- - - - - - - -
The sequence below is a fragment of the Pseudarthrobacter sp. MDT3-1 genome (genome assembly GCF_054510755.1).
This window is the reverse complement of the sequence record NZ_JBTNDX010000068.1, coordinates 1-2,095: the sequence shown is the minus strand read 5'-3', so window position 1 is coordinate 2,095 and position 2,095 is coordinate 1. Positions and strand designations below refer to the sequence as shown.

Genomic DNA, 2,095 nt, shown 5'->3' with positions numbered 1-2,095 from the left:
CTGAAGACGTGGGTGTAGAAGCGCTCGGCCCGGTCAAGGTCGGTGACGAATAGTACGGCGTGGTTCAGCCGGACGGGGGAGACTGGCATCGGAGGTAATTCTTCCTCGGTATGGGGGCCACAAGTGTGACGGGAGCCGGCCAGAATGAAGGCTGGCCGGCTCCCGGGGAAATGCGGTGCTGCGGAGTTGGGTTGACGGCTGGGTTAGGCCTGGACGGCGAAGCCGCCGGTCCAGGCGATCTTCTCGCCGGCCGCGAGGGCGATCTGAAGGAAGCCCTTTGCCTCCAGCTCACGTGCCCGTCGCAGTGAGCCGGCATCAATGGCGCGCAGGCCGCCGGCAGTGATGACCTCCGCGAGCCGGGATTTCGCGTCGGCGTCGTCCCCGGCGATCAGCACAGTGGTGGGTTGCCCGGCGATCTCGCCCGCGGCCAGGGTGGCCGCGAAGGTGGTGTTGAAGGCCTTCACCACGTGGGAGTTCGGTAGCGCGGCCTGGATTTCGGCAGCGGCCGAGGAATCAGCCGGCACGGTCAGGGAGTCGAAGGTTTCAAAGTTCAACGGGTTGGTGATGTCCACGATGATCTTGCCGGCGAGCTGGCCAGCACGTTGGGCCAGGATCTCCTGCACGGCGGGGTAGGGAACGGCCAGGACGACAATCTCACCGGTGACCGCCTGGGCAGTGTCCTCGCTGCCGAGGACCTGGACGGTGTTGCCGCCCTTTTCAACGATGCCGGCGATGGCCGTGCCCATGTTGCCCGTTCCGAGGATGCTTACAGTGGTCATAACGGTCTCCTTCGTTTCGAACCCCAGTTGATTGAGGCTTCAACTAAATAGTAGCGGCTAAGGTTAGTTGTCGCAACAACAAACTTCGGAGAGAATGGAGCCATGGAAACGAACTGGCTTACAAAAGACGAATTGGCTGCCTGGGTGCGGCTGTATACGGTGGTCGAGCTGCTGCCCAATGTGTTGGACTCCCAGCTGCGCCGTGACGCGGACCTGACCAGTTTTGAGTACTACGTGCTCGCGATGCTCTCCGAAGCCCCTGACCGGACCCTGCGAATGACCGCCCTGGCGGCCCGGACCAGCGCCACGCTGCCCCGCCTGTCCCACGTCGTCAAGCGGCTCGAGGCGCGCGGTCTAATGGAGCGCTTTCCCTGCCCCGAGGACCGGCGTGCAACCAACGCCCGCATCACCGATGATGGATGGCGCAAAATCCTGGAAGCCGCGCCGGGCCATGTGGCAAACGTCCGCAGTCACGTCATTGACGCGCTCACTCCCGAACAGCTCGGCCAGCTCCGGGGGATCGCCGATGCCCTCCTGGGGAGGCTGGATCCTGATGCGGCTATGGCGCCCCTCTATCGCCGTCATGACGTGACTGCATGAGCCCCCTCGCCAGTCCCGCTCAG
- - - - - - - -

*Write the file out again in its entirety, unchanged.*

The sequence below is a fragment of the Pseudarthrobacter sp. MDT3-1 genome (genome assembly GCF_054510755.1).
This window is the reverse complement of the sequence record NZ_JBTNDX010000068.1, coordinates 1-2,095: the sequence shown is the minus strand read 5'-3', so window position 1 is coordinate 2,095 and position 2,095 is coordinate 1. Positions and strand designations below refer to the sequence as shown.

Genomic DNA, 2,095 nt, shown 5'->3' with positions numbered 1-2,095 from the left:
CTGAAGACGTGGGTGTAGAAGCGCTCGGCCCGGTCAAGGTCGGTGACGAATAGTACGGCGTGGTTCAGCCGGACGGGGGAGACTGGCATCGGAGGTAATTCTTCCTCGGTATGGGGGCCACAAGTGTGACGGGAGCCGGCCAGAATGAAGGCTGGCCGGCTCCCGGGGAAATGCGGTGCTGCGGAGTTGGGTTGACGGCTGGGTTAGGCCTGGACGGCGAAGCCGCCGGTCCAGGCGATCTTCTCGCCGGCCGCGAGGGCGATCTGAAGGAAGCCCTTTGCCTCCAGCTCACGTGCCCGTCGCAGTGAGCCGGCATCAATGGCGCGCAGGCCGCCGGCAGTGATGACCTCCGCGAGCCGGGATTTCGCGTCGGCGTCGTCCCCGGCGATCAGCACAGTGGTGGGTTGCCCGGCGATCTCGCCCGCGGCCAGGGTGGCCGCGAAGGTGGTGTTGAAGGCCTTCACCACGTGGGAGTTCGGTAGCGCGGCCTGGATTTCGGCAGCGGCCGAGGAATCAGCCGGCACGGTCAGGGAGTCGAAGGTTTCAAAGTTCAACGGGTTGGTGATGTCCACGATGATCTTGCCGGCGAGCTGGCCAGCACGTTGGGCCAGGATCTCCTGCACGGCGGGGTAGGGAACGGCCAGGACGACAATCTCACCGGTGACCGCCTGGGCAGTGTCCTCGCTGCCGAGGACCTGGACGGTGTTGCCGCCCTTTTCAACGATGCCGGCGATGGCCGTGCCCATGTTGCCCGTTCCGAGGATGCTTACAGTGGTCATAACGGTCTCCTTCGTTTCGAACCCCAGTTGATTGAGGCTTCAACTAAATAGTAGCGGCTAAGGTTAGTTGTCGCAACAACAAACTTCGGAGAGAATGGAGCCATGGAAACGAACTGGCTTACAAAAGACGAATTGGCTGCCTGGGTGCGGCTGTATACGGTGGTCGAGCTGCTGCCCAATGTGTTGGACTCCCAGCTGCGCCGTGACGCGGACCTGACCAGTTTTGAGTACTACGTGCTCGCGATGCTCTCCGAAGCCCCTGACCGGACCCTGCGAATGACCGCCCTGGCGGCCCGGACCAGCGCCACGCTGCCCCGCCTGTCCCACGTCGTCAAGCGGCTCGAGGCGCGCGGTCTAATGGAGCGCTTTCCCTGCCCCGAGGACCGGCGTGCAACCAACGCCCGCATCACCGATGATGGATGGCGCAAAATCCTGGAAGCCGCGCCGGGCCATGTGGCAAACGTCCGCAGTCACGTCATTGACGCGCTCACTCCCGAACAGCTCGGCCAGCTCCGGGGGATCGCCGATGCCCTCCTGGGGAGGCTGGATCCTGATGCGGCTATGGCGCCCCTCTATCGCCGTCATGACGTGACTGCATGAGCCCCCTCGCCAGTCCCGCTCAG